After death, God always resurrects. This we can be certain of. For it’s His story, and ours. But resurrection happens only after surrender, only after “Into your hands I commit my spirit.” This artist God of ours is always re-creating in and around us, springing forth new life, raising from our graves of flesh a life and spirit that embraces more fully our purpose on this earth.

What needs resurrecting in you? And what must die in order for God to raise up new life?

The Year of Not Yet

In true form, I am still reflecting on what-would-be resolutions this far into January. And I love it. I love coming back to my worksheets and planner and journal, cutting out things that aren’t priorities and adding things that have been needed, such as consistent Bible reading, studying, praying, and focusing on others. This afternoon, I pulled out my two favorite “new year” blog printouts: Beth Moore’s “Glancing Back Before We Move Forward,” and Tara-Leigh Cobble’s “The Ten.”

I wanted to share them with you, in part. First, Beth’s blog post on December 31, 2011:

“Spend a little time while today with Jesus begin very intentional about your last year. The changes. The ups. The downs. The hopes. The disappointments. The inconceivable grace of God. Something He brought you through that you were sure you couldn’t survive. Or something that has yet to come to resolution and what He has done even in the midst of the wait. Philippians 1:6 says that God will complete the work He started in us when He first saved us. That means for our whole lives long, change will be part of the agenda. Are we still changing? Are we still growing? Is there any evidence of growth over our last year?  These are important questions to ask ourselves before we get up tomorrow morning, put {2014} behind us (which is appropriate!) and embrace God’s goodness and grace toward {2015).  If you’re game, after spending those moments with God in reflection, write a comment to this post today using 3 words that have characterized {2014} for you. Tell us something that happened in your heart this year. I know that some of you have had a grueling 12 months and I don’t want you to have to fake it for our sakes, but please consider and express ways God has also shown His faithfulness to you. He’s good even when a season has been anything but.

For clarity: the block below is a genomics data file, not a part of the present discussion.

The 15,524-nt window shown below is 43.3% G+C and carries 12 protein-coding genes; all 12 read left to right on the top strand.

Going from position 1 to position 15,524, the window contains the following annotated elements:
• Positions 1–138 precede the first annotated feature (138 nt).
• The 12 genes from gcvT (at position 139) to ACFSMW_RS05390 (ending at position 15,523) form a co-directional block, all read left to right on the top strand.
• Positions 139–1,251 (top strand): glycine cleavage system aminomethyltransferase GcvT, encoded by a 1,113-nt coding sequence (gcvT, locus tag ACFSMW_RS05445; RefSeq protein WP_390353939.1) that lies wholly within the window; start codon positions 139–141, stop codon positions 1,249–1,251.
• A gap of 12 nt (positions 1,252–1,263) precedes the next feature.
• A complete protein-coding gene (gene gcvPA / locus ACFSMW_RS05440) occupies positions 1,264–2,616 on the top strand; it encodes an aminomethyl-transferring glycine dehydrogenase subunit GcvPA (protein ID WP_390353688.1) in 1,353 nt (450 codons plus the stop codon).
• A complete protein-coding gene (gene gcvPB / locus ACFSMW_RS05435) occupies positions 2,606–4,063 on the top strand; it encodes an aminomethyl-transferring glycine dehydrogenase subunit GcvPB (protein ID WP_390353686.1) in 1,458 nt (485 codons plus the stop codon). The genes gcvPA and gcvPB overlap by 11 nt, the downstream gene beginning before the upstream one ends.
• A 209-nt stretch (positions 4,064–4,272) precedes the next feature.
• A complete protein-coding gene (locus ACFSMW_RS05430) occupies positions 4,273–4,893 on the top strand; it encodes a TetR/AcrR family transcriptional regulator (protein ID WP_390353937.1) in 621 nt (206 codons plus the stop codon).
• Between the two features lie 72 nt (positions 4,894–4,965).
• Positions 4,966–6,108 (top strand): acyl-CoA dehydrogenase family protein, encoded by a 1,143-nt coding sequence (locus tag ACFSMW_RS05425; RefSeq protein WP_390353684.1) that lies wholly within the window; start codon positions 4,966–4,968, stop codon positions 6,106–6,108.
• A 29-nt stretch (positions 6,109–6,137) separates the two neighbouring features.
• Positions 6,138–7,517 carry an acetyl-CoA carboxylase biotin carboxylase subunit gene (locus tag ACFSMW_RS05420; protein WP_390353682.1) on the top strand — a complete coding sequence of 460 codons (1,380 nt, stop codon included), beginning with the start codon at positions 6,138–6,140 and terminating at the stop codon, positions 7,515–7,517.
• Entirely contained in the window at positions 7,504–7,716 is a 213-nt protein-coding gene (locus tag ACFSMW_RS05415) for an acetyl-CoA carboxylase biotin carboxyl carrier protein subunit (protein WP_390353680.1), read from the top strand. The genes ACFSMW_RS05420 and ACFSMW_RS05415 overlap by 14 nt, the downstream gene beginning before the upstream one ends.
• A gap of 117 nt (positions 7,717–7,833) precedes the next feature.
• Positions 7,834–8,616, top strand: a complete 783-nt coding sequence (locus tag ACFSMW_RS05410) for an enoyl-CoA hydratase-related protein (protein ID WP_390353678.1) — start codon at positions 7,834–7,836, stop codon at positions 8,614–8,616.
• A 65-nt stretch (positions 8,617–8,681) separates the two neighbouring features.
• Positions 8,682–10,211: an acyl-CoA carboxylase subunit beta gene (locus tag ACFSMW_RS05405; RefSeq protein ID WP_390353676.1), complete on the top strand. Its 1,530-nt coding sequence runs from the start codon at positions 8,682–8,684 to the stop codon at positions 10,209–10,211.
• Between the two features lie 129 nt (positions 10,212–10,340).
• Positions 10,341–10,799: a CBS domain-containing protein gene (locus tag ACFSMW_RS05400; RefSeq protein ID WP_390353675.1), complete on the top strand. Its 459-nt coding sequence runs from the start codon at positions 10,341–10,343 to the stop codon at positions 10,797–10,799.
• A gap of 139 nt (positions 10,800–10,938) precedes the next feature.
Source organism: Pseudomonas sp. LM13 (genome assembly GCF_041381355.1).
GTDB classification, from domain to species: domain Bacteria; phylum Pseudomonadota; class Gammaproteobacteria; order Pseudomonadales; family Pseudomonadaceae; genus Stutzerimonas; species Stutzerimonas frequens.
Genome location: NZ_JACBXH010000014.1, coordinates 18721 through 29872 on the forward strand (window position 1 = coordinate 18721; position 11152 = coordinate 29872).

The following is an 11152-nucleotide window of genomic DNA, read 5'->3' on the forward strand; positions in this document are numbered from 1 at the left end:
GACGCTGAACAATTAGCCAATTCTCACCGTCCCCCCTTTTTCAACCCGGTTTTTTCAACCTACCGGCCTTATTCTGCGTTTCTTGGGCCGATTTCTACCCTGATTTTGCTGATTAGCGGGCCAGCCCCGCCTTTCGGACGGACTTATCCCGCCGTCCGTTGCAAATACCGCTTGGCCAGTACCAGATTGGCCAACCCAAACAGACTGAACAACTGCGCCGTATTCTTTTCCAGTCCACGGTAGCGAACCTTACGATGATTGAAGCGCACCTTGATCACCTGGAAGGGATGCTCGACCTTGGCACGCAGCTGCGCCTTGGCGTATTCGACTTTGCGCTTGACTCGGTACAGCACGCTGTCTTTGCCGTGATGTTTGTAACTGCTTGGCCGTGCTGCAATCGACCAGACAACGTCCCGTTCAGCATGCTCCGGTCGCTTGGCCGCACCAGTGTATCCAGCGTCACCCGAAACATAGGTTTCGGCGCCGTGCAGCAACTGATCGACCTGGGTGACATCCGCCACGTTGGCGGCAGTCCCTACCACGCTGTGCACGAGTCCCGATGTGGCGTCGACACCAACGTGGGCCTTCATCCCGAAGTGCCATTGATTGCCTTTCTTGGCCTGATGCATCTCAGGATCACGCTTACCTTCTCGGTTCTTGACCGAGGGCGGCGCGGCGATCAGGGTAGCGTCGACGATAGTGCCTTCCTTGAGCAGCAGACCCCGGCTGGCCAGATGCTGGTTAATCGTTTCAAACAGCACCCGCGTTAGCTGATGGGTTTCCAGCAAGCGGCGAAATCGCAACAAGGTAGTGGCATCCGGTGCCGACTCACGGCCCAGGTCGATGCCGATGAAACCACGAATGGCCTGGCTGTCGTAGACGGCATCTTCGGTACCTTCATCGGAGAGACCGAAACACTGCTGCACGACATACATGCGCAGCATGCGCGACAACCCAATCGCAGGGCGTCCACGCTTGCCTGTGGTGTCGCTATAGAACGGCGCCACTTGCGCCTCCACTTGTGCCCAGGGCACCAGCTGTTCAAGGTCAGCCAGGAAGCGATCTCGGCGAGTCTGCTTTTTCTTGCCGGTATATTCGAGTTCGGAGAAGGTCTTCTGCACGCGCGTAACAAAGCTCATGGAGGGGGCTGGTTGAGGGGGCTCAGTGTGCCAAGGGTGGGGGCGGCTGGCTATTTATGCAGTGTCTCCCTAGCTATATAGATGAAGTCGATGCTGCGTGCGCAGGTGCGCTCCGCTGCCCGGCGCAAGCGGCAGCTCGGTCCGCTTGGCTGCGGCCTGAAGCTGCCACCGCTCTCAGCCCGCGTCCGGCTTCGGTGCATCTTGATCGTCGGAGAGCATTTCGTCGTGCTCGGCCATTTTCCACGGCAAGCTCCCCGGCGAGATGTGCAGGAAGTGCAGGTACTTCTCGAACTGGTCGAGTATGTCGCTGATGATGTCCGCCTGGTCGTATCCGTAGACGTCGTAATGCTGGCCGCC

I have had a hard time picking my 3 words to describe last year.

Last year, in some ways, was preventive. When you dare to dream, those dreams often get crushed. In many ways, I stopped hoping. Someone texted me last week and told me that he felt like he was supposed to tell me not to give up on my dreams. And you know? I realized that I didn’t have any. I had goals. I had passions. But dreaming? I was done with it. Our house was never built. My career promises never came to fruition. I lost people close to me. I believed for restoration for my family that didn’t come. I hoped for things in my marriage that didn’t happen. I was begging to see what God was doing. Even a glimpse would’ve been nice. But, in hindsight, God was preventing me from doing things I would later regret. He is so gracious.